I think this also gives a window into cultural differences across the globle. It was obvious that populations in the East Asian countries understood and willfully complied with the government requests and recommendations to wear masks to slow the spread. Whereas here in the West; in the US in particular, it seemed to cause problems.
This all means, in my opinion, that over the next couple of years masks will be a constant backdrop.
This week we learned that the first effective COVID-19 vaccine can prevent more than 95% of people from catching the virus. Pfizer's vaccine was tested on 43,500 people in six countries, with no safety concerns reported.
No vaccine has gone from the drawing board to being proven highly effective in such a short period of time.
A vaccine - alongside better treatments - is seen as the best way of getting out of the current restrictions that have been imposed on all of our lives.
The bad news is only a limited number of people may get the vaccine this year. And next year governments around the world will have to embark upon one of the most challenging logistical operations in their histories.
Having a vaccine is one thing, getting people to take it is another.
Considerable thought will need to go into strategies around information dissemination. At first guess, I'd say that around 30-40% of the population in most nations are willing to take the vaccine as soon as possible. The rest of the population will wait to see if the initial batch have any side effects, and if not – it could push nations up to the 70%+ range – meaning transmission exponentially declines.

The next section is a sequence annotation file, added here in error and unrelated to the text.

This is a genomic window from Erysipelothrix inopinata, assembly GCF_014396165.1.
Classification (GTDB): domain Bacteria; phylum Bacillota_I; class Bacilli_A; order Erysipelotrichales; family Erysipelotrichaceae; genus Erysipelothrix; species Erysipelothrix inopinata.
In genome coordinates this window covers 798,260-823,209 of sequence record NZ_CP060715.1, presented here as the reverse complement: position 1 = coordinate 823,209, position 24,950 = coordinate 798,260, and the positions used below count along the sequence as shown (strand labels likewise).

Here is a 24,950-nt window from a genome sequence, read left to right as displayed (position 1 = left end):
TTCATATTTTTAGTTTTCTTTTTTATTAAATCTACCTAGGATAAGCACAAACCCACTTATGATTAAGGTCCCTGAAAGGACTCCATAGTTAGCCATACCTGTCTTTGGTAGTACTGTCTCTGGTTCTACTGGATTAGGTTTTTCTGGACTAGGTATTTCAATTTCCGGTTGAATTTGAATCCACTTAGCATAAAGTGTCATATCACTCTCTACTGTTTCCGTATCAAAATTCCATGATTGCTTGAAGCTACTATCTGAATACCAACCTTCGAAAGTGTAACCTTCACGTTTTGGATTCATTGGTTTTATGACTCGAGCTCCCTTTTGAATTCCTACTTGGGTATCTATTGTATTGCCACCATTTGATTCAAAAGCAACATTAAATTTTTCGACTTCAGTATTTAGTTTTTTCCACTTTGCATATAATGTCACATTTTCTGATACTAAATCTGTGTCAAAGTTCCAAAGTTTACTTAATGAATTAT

Countries are also now deciding who should be prioritised. Hospital staff and care home workers will be near the top of every list because of the vulnerable people they work with, as will the elderly who are most at risk of severe disease.
Finally, another consideration worth thinking about is whether or not the vaccine will be a good transmission blocker? We are going to have to wait and see. Everyone is hopeful that it reduces the number of super-spreaders.
Governments will still be learning after the vaccine is out – specifically on how good a transmission blocker each vaccine is. Some vaccines may be better than others – which is where it could get confusing.
Dr Fauci provided quite a good narrative around vaccine effectiveness and uptake:
If you have a vaccine that's 99% effective and 99% of people take it – then you're in good shape. But that's not going to happen. If you get 75% effective and 69% of people take the vaccine, you still have a lot of infection that has the capability of spreading. That means we're not going to get back to normal for quite a while. We are going to get closer and closer through a combination of protective effect of the vaccine and a moderate degree of public health measures –e.g. wear a mask when you're in a crowded situation. Don't fill theaters or sports vents to capacity.
The pace of innovation
I couldn't not write about innovation as it pertains to the pandemic. And I eluded to it earlier: crises drive innovation. There's something about the constraints that are imposed, plus a genuine desire to improve the quality of lives for many people – meaning our innovators go into full speed.
Just look at the global rally for a vaccine – it's crazy when you look at the capital, expertise, and data sharing that happened at a global level. All with one common goal. People really did come together.